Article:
Straight is defined as a strict attraction to people of the other gender. It doesn't matter what history there is, or what culture changes around us. The core definition of straight is strictly incompatible with people who are attracted to those who are of the same gender they are.
I do get what you are saying, in some ways, but really I think it's less a matter of if these people are "straight" and more a matter of if "straight" and "gay" and "bi" are even functional or reasonable lines with which to group people.
Perhaps they were reasonable in a time where we needed a hammer, but now when we have power tools and all sorts of "social technology" our viewpoints and systems can be far more advanced and nuanced. "Straight" as a classification may be similar to "the element of earth" as a means to understand the composition of wood.
It may well be that "straight" and "gay" are less innate parts of our being and more akin to strong fetishes. That doesn't change what it means to be straight or gay, it just changes what place those phrases has on our views of ourselves and each other.
Regardless, if you are attracted to (having sex with) other men, you aren't straight. There is no way I'll ever accept any debate to the contrary because it just doesn't fit with the term as it is defined.
This question concerns me slightly.
And I'm not a woman, but I can tell you this is super subjective and you really should be able to better know the answer for your book characters than any real woman could tell you what is or isn't horrifying to them.
For what it's worth I made the assumption that your class follows along what is typical for a general education type class.
If your class, instead, opens up options for true general expression of thoughts and ideas, I would have to eat my words. If you, when talking about these poems, just ask for people's thoughts rather than saying "Say how this poem inspires you to think about how to change your worldview", you've probably got a class that I'd consider a very good one.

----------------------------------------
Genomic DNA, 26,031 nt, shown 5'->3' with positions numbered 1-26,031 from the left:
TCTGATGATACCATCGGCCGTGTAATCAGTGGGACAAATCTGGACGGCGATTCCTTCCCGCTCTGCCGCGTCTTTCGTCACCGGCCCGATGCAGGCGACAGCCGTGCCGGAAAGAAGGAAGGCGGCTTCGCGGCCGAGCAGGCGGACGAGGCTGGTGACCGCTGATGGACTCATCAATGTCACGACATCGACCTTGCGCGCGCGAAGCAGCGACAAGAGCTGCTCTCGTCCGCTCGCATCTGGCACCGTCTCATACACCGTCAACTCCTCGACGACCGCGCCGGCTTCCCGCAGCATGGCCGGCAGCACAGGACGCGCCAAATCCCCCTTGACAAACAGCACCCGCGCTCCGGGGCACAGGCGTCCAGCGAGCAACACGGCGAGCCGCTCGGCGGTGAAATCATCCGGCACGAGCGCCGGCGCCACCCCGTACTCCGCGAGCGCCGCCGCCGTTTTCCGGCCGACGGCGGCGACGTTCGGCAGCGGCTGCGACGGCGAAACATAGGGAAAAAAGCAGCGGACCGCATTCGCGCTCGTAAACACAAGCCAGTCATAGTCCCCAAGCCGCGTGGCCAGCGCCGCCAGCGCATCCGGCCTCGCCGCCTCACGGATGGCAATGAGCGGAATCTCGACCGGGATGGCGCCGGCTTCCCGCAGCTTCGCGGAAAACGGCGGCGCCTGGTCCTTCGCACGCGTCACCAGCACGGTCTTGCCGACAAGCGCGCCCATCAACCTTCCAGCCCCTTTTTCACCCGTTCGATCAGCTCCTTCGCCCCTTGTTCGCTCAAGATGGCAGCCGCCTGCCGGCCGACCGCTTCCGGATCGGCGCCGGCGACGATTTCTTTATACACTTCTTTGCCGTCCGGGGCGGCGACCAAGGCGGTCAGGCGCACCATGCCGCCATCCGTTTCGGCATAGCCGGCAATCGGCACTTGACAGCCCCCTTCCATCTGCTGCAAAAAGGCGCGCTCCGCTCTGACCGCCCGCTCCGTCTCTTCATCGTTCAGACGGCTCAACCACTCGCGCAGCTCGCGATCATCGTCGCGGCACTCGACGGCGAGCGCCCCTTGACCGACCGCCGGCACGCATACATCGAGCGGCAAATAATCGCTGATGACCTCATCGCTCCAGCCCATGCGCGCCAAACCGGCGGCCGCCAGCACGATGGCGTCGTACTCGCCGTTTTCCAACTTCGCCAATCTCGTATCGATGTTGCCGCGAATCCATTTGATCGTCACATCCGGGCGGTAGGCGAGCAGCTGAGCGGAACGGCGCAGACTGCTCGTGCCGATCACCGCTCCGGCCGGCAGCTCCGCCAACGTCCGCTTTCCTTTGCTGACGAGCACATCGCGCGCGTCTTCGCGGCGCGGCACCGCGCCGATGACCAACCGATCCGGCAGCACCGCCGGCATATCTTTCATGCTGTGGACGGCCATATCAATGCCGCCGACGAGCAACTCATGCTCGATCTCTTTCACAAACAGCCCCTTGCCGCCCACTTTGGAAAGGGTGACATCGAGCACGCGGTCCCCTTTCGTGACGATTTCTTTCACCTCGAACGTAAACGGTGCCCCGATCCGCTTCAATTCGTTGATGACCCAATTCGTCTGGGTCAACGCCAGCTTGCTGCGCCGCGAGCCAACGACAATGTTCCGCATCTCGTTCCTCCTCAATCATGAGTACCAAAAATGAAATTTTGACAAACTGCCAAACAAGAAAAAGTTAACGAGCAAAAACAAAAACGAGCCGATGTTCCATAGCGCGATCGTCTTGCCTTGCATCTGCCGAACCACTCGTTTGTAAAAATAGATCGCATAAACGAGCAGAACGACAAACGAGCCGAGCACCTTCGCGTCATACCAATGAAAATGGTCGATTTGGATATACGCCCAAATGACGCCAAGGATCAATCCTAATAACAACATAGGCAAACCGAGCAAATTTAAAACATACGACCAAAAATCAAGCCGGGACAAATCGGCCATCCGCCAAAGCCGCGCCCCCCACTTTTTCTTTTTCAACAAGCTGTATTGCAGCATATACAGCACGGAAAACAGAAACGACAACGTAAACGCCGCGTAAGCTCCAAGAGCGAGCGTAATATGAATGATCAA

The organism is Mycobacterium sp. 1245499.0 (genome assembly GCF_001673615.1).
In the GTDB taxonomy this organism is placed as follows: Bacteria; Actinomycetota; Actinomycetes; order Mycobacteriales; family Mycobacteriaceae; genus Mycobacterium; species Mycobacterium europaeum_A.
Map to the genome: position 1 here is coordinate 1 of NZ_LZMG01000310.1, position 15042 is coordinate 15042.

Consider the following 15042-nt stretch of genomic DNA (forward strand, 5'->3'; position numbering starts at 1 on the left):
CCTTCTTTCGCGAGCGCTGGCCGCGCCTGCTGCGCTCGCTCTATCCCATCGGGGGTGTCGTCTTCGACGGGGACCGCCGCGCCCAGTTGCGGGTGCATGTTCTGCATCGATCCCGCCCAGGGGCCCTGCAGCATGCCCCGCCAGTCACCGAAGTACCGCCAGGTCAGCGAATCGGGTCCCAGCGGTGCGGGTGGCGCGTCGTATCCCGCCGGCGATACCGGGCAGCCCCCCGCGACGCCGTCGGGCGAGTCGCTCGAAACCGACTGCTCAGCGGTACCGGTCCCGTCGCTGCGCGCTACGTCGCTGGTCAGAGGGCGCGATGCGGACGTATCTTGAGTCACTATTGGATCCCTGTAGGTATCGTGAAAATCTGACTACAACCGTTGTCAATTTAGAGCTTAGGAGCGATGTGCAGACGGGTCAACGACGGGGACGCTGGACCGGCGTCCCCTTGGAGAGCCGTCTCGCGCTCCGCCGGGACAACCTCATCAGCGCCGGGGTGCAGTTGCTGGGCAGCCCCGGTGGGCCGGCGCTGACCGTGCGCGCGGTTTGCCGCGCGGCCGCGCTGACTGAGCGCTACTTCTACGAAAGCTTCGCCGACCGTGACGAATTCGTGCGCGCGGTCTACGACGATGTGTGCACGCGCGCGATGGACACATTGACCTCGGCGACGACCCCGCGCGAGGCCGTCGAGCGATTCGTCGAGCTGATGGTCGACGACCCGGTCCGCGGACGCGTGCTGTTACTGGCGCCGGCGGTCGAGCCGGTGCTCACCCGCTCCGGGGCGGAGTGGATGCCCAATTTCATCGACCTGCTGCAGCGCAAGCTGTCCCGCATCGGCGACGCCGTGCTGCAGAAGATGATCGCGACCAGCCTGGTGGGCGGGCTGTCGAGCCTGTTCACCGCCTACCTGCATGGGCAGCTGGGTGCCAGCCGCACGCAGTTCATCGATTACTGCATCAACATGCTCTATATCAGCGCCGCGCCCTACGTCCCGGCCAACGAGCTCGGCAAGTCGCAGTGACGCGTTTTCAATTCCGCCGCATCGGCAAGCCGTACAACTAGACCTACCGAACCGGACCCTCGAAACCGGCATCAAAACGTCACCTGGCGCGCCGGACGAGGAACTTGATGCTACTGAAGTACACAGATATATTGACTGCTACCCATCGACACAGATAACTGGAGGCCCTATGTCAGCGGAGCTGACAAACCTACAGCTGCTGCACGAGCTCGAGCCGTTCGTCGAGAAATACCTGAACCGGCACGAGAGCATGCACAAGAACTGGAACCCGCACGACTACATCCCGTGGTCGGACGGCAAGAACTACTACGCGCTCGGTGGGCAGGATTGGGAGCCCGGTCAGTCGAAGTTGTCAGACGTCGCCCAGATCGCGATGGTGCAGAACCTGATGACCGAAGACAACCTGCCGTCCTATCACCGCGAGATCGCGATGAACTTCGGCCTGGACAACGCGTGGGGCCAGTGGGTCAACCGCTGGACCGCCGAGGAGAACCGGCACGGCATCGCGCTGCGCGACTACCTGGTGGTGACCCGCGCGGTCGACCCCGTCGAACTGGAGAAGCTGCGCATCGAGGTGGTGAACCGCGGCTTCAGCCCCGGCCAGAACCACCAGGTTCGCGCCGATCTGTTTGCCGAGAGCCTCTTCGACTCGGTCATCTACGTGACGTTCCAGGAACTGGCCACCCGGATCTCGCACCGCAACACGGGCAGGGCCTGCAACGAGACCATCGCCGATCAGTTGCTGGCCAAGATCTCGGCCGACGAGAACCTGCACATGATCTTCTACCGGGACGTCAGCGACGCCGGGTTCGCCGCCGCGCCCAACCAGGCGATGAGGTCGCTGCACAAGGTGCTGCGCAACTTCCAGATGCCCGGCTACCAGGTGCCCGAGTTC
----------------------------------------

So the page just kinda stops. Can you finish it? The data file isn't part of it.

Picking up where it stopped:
That said, it seems more to me like you've got a very "hoop-filled" class. It isn't your fault by any means, but the ultimate goal is to "make sure the students write like a graduate" rather than "forge students into people who are thoughtful and capable of expressing themselves".
- If you wrote big long fake paragraphs, you'd have to do it over. I hate big long fake paragraphs
The contents aren't fake, they are constructed. Fake, here, means the paragraphs were written with a general mindset of contempt. "I don't want to do this but I have to so here's some stuff". "Oh, hold on, not at the word count, lets add a paragraph". Where I might say "I see what the poem is trying to get at, but it is very ineffective at inspiring any idea of making my mindset change." I will instead say crap along the lines of "The poem inspires the mind to change by drawing analogies to the scenes around the main character, and draws attention to how who you think you are and who you actually are tend to be different."